First year-Classroom Management Help

Discussion in 'Middle School / Junior High' started by PeterRabbit, Aug 26, 2021.


What was hardest for you when you started teaching?

  1. Classroom managment

  2. Content

    0 vote(s)
  1. PeterRabbit

    PeterRabbit New Member

    Jun 20, 2021
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    Aug 26, 2021

    I'm a new teacher, teaching 6th grade. I've been on the job for 4 "official" days now and I've found that one of my classes is insane. I have my expectations, rules, and consequences clearly on the board for everyone to see. However, it feels, especially today, that I had to stop what I was doing because there was too much talking when I'm trying to teach.

    Yesterday wasn't perfect but it wasn't too bad, today was like the invasion of the body snatchers. I've spoken to my principal after school to see if he, the VP's, or my mentor would pop in to just check in now and then to see how things are going.

    We got to where we needed to be by the end of class but it took nearly twice as long. Admittedly, I'm worried about how this makes me look as a teacher, my other classes, while not perfect, generally get along quite well. I've taken the appropriate actions in terms of discipline but I'm not sure what to do next. The problem isn't physical, it's verbal. I allow the kids time after instruction to collaborate and work together and I'm worried that may be the problem. They're just coming back from lunch and while I don't want to have to do silent lunch I don't see any other methods to keep the peace.

    I'm currently doing research into alternate forms of management. The other teachers I work with have reassured me that days like that happen, but really it doesn't make me feel all that better.

    Does anyone have a strategy or advice for getting through something like this without seemingly constant redirection?


    P.S. my internship took place during covid so my classes were half to a quarter of what I'm working with now. While that's not a problem the management I was learning and used was easier because there were fewer kids to work with.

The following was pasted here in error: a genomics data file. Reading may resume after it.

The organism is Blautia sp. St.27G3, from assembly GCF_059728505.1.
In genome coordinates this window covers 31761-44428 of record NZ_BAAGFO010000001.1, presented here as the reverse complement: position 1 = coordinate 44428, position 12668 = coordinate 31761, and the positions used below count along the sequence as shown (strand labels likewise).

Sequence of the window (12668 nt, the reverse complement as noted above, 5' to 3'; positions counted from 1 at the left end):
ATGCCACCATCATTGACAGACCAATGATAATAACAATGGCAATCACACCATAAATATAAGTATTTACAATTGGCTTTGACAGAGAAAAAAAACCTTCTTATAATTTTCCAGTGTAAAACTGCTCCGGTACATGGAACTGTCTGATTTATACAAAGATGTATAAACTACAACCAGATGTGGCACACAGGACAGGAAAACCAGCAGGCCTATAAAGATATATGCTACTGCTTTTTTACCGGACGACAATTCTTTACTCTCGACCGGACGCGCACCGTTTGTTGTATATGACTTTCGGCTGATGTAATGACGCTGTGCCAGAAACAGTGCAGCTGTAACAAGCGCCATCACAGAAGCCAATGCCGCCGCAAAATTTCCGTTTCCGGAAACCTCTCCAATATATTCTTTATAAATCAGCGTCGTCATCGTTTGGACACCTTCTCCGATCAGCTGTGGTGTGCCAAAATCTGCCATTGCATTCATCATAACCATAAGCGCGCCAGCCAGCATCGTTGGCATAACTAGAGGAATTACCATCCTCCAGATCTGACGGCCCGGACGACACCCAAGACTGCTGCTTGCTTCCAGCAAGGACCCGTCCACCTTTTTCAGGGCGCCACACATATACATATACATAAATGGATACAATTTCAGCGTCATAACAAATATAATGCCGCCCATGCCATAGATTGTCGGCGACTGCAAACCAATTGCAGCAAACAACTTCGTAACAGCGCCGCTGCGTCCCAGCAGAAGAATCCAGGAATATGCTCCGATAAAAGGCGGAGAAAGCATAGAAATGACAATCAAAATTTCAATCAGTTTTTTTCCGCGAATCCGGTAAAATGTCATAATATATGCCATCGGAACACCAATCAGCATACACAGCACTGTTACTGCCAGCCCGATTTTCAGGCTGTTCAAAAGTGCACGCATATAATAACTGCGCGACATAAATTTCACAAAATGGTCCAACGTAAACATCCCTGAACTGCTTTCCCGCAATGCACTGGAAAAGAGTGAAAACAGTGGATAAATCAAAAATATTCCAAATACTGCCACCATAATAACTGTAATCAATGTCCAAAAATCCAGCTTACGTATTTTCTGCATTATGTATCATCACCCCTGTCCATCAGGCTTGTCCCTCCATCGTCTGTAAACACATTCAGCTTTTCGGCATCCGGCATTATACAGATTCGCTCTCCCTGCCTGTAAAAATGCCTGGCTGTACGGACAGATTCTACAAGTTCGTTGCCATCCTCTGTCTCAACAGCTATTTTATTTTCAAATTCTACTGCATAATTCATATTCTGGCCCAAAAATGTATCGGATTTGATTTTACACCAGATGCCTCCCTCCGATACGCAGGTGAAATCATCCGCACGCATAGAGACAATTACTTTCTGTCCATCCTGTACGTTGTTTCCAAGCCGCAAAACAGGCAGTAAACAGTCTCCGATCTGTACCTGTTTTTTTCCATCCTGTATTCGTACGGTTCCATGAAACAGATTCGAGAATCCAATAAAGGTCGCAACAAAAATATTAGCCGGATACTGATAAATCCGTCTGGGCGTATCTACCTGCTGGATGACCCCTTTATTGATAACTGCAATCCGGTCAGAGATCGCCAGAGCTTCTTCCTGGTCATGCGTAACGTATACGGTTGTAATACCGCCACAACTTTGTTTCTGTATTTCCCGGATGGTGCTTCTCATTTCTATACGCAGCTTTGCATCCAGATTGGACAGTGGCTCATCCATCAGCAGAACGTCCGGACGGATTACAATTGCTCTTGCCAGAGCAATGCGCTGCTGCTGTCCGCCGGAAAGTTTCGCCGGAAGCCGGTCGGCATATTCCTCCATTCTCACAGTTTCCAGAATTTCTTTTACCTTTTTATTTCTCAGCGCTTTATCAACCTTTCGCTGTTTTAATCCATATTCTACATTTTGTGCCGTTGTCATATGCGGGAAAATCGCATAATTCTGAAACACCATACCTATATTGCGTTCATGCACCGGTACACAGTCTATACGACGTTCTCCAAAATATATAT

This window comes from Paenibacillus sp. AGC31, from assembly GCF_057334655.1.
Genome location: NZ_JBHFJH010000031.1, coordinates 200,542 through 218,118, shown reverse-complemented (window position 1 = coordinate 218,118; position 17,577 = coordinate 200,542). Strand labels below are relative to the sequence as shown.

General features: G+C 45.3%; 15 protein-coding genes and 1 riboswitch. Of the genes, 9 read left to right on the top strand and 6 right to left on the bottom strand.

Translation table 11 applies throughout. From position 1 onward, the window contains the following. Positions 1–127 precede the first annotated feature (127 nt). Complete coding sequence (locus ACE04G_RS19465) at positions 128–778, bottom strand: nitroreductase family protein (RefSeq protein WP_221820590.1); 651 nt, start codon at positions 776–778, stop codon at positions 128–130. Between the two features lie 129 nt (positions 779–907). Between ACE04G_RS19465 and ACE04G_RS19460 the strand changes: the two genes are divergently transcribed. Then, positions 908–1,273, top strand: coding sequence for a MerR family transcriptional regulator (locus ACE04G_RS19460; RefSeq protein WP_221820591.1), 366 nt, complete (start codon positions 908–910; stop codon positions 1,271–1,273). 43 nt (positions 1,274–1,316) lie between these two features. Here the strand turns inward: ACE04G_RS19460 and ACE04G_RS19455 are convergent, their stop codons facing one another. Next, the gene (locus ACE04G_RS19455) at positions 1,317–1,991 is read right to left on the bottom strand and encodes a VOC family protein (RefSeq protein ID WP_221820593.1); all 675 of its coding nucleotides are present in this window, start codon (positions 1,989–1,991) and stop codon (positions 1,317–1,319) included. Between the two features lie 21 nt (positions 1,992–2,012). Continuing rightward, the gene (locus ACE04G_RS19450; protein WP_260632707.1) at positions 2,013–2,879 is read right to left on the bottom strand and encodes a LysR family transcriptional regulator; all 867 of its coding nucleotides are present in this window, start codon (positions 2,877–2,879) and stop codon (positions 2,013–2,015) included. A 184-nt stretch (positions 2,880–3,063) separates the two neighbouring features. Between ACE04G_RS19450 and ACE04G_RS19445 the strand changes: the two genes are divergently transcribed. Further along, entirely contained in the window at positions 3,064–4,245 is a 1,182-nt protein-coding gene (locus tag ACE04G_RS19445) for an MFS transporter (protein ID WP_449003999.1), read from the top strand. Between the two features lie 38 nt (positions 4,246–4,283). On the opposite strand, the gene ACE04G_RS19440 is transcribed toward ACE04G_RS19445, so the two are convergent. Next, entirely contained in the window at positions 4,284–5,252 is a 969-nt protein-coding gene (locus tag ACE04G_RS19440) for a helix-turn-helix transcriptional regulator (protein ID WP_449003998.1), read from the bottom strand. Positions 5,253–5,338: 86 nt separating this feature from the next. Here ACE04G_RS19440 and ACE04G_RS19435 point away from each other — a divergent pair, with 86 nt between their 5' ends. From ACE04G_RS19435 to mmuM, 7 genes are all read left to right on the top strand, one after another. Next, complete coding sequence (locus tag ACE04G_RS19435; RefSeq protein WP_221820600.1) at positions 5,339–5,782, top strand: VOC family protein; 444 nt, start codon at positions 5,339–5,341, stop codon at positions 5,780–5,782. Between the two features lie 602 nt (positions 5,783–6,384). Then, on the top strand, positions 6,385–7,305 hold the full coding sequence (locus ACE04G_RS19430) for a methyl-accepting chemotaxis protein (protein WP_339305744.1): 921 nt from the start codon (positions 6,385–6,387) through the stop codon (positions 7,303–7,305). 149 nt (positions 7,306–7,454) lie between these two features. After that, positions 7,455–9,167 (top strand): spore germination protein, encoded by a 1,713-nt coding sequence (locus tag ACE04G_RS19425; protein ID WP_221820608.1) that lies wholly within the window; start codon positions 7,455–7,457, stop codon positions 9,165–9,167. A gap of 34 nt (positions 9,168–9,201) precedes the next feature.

Also, I know and acknowledge that the first week is chaos, however, I don't want to be in a situation where I can't reel them back in and keep them in control.
  3. viola_x_wittrockiana

    viola_x_wittrockiana Comrade

    Oct 25, 2016
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    Aug 26, 2021

    *IF* you can get away with it, take a day or two where you don't worry so much about getting through content and focus on teaching routines, procedures, and expectations. Practice, practice, practice the procedures until they can do what you want them to do without difficulty.

    If you don't have one, work out what you want to use as your attention/quiet signal. It's also possible that they're not grasping when it's appropriate to talk and when they need to be working quietly, so maybe a sign or light for guidance may help.
  4. miss-m

    miss-m Devotee

    Oct 25, 2014
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    Sep 2, 2021

    Funnily enough I'm working on a series of blog posts about this right now.

    I think the biggest struggle I'm seeing with new teachers at my school with classroom management is their tone and body language. Your tone of voice and how you deliver instructions communicates so much more than just what you say. If your expectations are clear and straightforward, you've communicated those expectations with students, then the next thing to check and reflect on is your delivery of instruction or directions.

    When you give directions, stop moving, square up (straighten up your posture, look your students in the eyes), and use a formal register. So instead of a nice, "Ok everyone, it's time to line up!" like you'd say to your friends, think of how you'd ask an audience to leave a theater. You wouldn't shout, but your voice would be slightly louder, a little lower pitch, and more of a directive than a request. Don't continue talking or giving directions until that first one has been followed by every student. If a few students don't, call out the ones who did it perfectly. If necessary, look at the students not following directions while calling out positives.

    Use proximity - stand near the students who struggle. Proximity, eye contact, or even placing your hand on their desk can be a really powerful redirection. It also keeps students from feeling embarrassed, so they don't act up to save face (super important for 6th graders!)

    And practice, practice, practice. Whatever they don't get right, have them do it again until it's exactly what you want. The behavior you ignore, you condone. If you ask for complete silence in the hall and one kid talks, you either address it immediately or the class learns that "complete silence" doesn't really mean complete silence.

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